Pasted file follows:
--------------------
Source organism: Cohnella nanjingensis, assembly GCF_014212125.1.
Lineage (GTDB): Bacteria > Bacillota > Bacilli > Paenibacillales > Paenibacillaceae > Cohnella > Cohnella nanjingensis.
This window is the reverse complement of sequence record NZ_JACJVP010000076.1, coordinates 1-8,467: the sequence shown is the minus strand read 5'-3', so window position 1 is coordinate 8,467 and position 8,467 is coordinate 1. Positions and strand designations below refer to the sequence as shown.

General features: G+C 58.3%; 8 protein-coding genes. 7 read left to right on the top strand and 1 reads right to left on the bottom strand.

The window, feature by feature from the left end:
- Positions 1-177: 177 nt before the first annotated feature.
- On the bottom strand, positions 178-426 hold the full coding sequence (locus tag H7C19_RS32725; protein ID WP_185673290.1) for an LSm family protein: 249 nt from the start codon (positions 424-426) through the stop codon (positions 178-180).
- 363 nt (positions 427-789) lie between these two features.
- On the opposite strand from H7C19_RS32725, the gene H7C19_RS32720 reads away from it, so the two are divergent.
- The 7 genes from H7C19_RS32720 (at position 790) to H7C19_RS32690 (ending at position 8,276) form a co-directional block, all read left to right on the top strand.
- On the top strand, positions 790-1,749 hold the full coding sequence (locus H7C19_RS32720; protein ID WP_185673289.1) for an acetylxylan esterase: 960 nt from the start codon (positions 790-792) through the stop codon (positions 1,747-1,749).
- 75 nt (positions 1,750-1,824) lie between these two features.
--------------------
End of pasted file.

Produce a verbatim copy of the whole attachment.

Source organism: Cohnella nanjingensis, assembly GCF_014212125.1.
Lineage (GTDB): Bacteria > Bacillota > Bacilli > Paenibacillales > Paenibacillaceae > Cohnella > Cohnella nanjingensis.
This window is the reverse complement of sequence record NZ_JACJVP010000076.1, coordinates 1-8,467: the sequence shown is the minus strand read 5'-3', so window position 1 is coordinate 8,467 and position 8,467 is coordinate 1. Positions and strand designations below refer to the sequence as shown.

General features: G+C 58.3%; 8 protein-coding genes. 7 read left to right on the top strand and 1 reads right to left on the bottom strand.

The window, feature by feature from the left end:
- Positions 1-177: 177 nt before the first annotated feature.
- On the bottom strand, positions 178-426 hold the full coding sequence (locus tag H7C19_RS32725; protein ID WP_185673290.1) for an LSm family protein: 249 nt from the start codon (positions 424-426) through the stop codon (positions 178-180).
- 363 nt (positions 427-789) lie between these two features.
- On the opposite strand from H7C19_RS32725, the gene H7C19_RS32720 reads away from it, so the two are divergent.
- The 7 genes from H7C19_RS32720 (at position 790) to H7C19_RS32690 (ending at position 8,276) form a co-directional block, all read left to right on the top strand.
- On the top strand, positions 790-1,749 hold the full coding sequence (locus H7C19_RS32720; protein ID WP_185673289.1) for an acetylxylan esterase: 960 nt from the start codon (positions 790-792) through the stop codon (positions 1,747-1,749).
- 75 nt (positions 1,750-1,824) lie between these two features.